Daniele Dionisio on Asia-Pacific geopolitics and access to medicine

Daniele Dionisio, member of the European Parliament Working Group on Innovation, Access to Medicines and Poverty-Related Diseases.

On the chessboard that is the Asia-Pacific region, a fight over intellectual property, business ownership and trade may affect global health, writes Daniele Dionisio in an exclusive guest opinion. Check out this excerpt:

More than half of a total population of 5 billion people in developing countries rely on less than $2 per day. Patent protection has been criticized for hampering non-discriminatory access to medicines by delaying competition from generic versions of drugs and extending unaffordable monopoly prices for brand-name products.

High-quality, cheap medicines for tuberculosis, malaria and HIV – also as combination treatments – are currently being manufactured in India. Since such drugs from India (as well as South Africa and elsewhere) serve as a lifeline to resource-limited countries, it is a priority that their production is safeguarded.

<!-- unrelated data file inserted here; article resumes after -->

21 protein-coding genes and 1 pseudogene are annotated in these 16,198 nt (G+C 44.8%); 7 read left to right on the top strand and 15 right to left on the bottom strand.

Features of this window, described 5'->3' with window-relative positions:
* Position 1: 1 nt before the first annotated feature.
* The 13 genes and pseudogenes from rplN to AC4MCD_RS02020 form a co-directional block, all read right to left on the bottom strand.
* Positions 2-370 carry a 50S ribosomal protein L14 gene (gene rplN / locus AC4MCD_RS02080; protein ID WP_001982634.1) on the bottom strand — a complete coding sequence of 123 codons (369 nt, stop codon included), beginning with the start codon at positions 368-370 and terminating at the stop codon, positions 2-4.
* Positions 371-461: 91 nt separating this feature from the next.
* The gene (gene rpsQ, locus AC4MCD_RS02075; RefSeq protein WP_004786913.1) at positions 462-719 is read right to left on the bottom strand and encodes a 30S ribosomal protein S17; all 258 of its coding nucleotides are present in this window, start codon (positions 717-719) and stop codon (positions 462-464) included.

As a World Trade Organization member, India has an obligation to enforce patent protection rules. However, its drug programs – and the export of medicine to developing countries in Africa and elsewhere – may be jeopardized by free trade agreements and intellectual property enforcement agendas that go beyond the WTO Agreement on Trade-Related Aspects of Intellectual Property Rights, or TRIPS.

Read Daniele Dionisio’s full op-ed, brought to you by Devex in partnership with the United Nations Foundation.

About the author

  • Daniele Dionisio

    Daniele Dionisio is a member of the European Parliament Working Group on Innovation, Access to Medicines and Poverty-Related Diseases, and a reference advisor on medicines for developing countries for the Italian Society for Infectious and Tropical Diseases. He is the former director of the Pistoia Hospital’s infectious disease division, and serves as a member of the Italian Global Health Watch. His research focuses on equitable access to medicines for communicable diseases in resource-limited countries; the views expressed in his writing are his own.